I love Malawi and its capital, Lilongwe, is a beautiful plain laced with rivers, flora and fauna. The same can be said of many parts of this country that nearly 17.5 million Malawians call home.
But the unique thing about Lilongwe, the gateway to the Warm Heart of Africa, is the bus depot at the heart of the city. In the hive of activity, money changes hands, the residents and travellers exchange warm greetings and buses roar and hoot. The place is noisy and filthy, with wanton wastage disposal.
The tendency of throwing litter anyhow is not only endemic in the capital but across the country.
The chaos at Lilongwe Bus Depot reflects the mentality of many Malawians.
The dirt and ugliness on the banks of Lilongwe River is a sickening reminder of how we have messed this beautiful land.
When founding President Hastings Kamuzu Banda moved the capital from Zomba, he envisaged the new set of government adding beauty to the centrally located beautiful plain. He wanted to create the next Johannesburg with an airport city at Lumbadzi, an industrial city at Kanengo and commercial business districts at Old Town and City Centre.
Banda had standards and vision.
Despite resistance from our former colonial masters, he went ahead to implement his vision and he sold it to Malawians, African leaders and long-time development partners.
Lilongwe grew with the help of the apartheid-led South African government. A tarmac road was constructed from Blantyre to Lilongwe; new statutory corporations were born; commercial estates were established; the economy was taking shape and technologies were getting the government’s attention.
The automobile sector had potential and plans were put in place to roll out Malawi’s first ever automobile in the 1980s.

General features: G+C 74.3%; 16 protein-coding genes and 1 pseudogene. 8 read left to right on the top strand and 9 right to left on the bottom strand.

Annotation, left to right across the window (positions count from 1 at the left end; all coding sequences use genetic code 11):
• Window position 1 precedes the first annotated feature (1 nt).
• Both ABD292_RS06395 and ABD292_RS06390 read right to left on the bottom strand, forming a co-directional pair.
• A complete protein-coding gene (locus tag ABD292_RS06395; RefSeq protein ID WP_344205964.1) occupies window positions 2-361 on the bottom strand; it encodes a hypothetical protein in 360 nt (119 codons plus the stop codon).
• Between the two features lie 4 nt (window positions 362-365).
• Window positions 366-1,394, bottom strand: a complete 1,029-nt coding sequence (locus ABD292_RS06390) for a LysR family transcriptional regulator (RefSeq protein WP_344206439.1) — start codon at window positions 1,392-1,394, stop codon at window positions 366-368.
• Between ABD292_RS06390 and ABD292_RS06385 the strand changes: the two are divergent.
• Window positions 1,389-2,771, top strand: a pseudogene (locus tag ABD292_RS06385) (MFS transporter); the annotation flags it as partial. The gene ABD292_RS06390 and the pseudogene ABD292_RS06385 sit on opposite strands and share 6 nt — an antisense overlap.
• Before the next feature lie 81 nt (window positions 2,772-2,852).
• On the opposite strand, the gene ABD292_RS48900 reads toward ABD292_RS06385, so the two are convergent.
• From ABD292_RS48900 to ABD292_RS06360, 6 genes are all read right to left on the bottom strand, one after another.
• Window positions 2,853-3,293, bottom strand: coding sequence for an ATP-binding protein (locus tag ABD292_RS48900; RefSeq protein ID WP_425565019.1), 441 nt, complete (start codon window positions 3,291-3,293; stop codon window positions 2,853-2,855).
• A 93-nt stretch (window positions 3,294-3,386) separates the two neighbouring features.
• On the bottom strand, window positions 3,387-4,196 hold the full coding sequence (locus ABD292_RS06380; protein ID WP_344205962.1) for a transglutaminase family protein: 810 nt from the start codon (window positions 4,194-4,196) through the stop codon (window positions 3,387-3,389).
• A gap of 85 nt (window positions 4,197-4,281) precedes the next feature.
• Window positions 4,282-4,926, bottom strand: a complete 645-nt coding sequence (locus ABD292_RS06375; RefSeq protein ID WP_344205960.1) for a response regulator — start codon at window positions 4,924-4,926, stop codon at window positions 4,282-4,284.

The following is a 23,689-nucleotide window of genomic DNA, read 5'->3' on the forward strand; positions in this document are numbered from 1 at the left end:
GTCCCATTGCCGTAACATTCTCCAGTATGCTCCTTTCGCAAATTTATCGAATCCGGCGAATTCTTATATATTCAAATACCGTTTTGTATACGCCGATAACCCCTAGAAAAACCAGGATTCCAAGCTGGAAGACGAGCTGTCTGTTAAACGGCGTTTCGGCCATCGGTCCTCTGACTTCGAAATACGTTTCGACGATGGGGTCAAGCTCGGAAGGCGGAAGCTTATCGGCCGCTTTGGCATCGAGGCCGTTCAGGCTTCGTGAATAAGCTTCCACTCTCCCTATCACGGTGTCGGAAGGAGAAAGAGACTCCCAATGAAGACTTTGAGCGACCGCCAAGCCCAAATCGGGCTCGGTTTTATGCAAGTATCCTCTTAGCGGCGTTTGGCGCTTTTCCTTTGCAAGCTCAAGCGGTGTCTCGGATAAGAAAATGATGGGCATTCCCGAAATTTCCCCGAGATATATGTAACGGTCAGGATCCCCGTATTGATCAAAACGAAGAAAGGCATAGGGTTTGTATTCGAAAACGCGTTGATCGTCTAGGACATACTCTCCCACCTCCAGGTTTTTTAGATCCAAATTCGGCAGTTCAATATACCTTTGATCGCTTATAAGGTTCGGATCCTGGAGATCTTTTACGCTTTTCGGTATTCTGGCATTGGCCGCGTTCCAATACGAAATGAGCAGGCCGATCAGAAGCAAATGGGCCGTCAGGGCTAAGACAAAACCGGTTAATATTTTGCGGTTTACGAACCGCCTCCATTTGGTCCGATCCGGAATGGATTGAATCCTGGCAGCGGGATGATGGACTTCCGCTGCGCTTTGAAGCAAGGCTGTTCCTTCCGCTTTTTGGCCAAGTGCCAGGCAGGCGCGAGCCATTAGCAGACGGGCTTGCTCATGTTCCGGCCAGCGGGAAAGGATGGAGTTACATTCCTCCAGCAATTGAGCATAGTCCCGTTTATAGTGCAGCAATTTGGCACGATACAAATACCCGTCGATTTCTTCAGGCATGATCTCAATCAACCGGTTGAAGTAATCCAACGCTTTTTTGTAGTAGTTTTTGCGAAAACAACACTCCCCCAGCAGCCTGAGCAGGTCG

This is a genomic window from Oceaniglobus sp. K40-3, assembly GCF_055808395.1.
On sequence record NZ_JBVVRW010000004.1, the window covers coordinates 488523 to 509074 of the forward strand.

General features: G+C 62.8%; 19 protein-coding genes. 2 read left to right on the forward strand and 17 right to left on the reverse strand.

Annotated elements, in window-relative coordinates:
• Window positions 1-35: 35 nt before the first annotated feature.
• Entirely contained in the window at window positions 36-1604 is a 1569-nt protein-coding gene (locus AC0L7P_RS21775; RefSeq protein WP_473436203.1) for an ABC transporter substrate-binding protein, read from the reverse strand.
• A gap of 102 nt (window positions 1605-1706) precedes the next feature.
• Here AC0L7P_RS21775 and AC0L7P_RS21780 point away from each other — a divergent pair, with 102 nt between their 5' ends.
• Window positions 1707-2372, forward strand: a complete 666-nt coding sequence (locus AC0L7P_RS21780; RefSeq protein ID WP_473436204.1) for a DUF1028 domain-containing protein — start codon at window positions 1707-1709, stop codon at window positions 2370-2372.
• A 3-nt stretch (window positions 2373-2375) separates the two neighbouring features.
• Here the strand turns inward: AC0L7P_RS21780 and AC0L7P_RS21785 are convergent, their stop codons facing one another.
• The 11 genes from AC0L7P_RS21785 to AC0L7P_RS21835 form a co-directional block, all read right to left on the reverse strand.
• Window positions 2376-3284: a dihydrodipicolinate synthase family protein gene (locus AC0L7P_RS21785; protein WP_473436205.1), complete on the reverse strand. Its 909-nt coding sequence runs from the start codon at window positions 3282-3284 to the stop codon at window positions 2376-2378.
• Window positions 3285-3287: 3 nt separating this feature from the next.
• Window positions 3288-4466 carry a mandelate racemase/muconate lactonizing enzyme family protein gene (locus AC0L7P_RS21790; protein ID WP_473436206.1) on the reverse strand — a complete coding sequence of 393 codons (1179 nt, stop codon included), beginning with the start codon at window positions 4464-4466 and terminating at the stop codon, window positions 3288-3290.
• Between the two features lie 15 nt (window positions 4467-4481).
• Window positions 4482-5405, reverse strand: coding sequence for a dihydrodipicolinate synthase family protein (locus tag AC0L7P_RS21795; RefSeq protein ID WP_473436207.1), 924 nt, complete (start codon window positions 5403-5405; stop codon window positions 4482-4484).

In building Lilongwe, Malawians had set up a city of their own-for Blantyre and Zomba cities were built by Europeans.
Banda wanted to show that we are capable of building our own legacy. He personifies will and strength of character when it comes to implementation of a goal.
Banda was ruthless. His entire Cabinet, civil service, the private sector and the citizenry knew in no uncertain terms that quality was not negotiable.
Even our agriculture sector was well-organised, a boost to our economy.
We also witnessed the growth of many companies, including Pew, Mandala Motors, United Transport of Malawi, David Whitehead and Sons and Lever Brothers (now Unilever South East Africa).
We were proud to be Malawian. Banda’s sharpness and charisma made him Malawi’s great son.
Over 40 years have passed since the capital shifted from Zomba, but Lilongwe has not fully transformed to what Banda envisioned.
The citizenry has not fully embraced the need to take care for our treasures. Instead, we vandalise, ravage, pollute and erode the value of nearly everything good and precious in our midst.
As the city is losing its gleam and glow, the nation is slowly losing its light and shine.
While our neighbours are leaving no stone unturned in pursuit of national development and quality service delivery, we are busy with self-enrichment and aggrandisement through abuse of public resources and laws.
The influx of kaunjika, second hand clothes and vehicles, in the multiparty Malawi is one of symbolic importance to this erosion of standards.
Since then we have seen erosion in all sectors of life and the poison has infested even the little good that we held as a nation.
We have become a little careless about who we are as a nation. As beautiful as our nation is, and as good as our ideas of the perceived future are, tragedy looms.
We pursue our narrow interests without an iota of patriotism and pride. We have plundered our land and ransacked the public purse without mercy. We have destroyed vegetation, polluted the environment and mismanaged our economy.
Just like Lilongwe Bus Depot, our nation is confused. Is there any hope left?n